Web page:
Who does Hyperhidrosis Commonly Affect?

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Statistics suggest that Hyperhidrosis affects roughly between 1% and 3% of people in the UK making it quite common. It is also  equally as likely to occur in both males and in females. Typically Type One classified hyperhidrosis begins during early adolescence at around the age of 13 or during early adulthood. In some cases however it has been acquired earlier or sometimes later in life (Type two).  There is no cut off point for acquired Hyperhidrosis..

Furthermore it has also been associated with the menopause in woman and has even been known to be triggered by obesity. There has been a suspected genetic component to the disorder meaning that it often runs in families, this characterises type one Hyperhidrosis. Individuals may also suffer acquired type two Hyperhidrosis as a symptom of the following disorders:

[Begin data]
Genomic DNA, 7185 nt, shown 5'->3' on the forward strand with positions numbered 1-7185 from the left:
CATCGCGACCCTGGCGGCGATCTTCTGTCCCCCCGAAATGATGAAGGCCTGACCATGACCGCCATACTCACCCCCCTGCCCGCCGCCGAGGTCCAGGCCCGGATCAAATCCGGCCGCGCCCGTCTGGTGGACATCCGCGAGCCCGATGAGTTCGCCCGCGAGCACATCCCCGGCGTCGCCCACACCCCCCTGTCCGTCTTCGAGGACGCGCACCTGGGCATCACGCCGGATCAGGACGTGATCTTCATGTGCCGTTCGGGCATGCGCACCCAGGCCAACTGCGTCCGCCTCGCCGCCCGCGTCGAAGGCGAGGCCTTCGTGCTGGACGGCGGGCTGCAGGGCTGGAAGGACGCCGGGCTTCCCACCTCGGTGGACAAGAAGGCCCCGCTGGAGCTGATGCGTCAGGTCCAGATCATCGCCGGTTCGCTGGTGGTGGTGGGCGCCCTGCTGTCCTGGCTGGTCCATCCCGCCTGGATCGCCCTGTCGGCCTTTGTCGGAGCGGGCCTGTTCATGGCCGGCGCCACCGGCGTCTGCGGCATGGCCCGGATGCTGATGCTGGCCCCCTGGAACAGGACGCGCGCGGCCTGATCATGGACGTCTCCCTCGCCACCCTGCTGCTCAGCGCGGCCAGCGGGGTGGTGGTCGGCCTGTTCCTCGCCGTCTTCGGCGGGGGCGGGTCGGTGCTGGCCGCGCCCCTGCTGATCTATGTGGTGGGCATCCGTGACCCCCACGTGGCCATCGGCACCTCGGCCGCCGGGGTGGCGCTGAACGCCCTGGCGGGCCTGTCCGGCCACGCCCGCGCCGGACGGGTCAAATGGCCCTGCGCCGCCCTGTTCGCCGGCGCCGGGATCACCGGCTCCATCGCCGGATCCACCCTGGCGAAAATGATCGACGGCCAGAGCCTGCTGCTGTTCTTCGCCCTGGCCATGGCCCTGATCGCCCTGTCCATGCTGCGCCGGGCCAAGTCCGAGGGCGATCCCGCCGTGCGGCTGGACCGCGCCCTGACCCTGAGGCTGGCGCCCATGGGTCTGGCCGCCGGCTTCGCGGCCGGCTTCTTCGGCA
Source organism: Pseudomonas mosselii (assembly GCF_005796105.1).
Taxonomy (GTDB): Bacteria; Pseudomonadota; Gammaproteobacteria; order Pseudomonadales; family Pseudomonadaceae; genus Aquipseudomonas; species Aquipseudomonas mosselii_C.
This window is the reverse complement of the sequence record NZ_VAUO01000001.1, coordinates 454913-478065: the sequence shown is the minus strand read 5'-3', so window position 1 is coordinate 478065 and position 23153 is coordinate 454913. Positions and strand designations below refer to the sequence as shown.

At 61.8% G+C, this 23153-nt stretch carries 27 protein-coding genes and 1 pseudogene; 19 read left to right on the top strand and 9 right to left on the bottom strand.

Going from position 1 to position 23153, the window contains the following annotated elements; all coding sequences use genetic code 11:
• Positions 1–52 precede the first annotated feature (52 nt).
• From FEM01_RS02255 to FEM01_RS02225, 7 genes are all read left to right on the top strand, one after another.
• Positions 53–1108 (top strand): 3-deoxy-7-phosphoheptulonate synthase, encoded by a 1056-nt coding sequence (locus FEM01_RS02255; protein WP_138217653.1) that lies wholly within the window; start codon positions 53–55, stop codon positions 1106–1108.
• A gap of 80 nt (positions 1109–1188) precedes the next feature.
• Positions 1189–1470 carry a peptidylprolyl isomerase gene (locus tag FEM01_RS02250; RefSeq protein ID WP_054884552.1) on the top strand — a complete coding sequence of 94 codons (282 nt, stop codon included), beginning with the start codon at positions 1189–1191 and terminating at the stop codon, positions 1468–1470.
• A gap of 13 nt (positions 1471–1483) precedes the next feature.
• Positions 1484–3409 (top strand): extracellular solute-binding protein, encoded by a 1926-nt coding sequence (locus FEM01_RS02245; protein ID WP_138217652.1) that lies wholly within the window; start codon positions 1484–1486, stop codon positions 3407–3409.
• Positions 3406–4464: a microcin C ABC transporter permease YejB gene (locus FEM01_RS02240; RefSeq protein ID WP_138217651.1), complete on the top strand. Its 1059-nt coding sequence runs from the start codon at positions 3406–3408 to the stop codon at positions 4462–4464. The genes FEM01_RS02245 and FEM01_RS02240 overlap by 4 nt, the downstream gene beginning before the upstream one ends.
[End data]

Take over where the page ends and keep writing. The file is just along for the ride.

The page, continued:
• TB
  • Gout
  • Lymphoma
  • Hyperthyroidism
  • AIDS ( as a result of medication used to treat other symptoms)
  • Parkinson’s disease
  • Heart Disease
  • Spinal cord damage
  • Brain lesions
  • Trench foot

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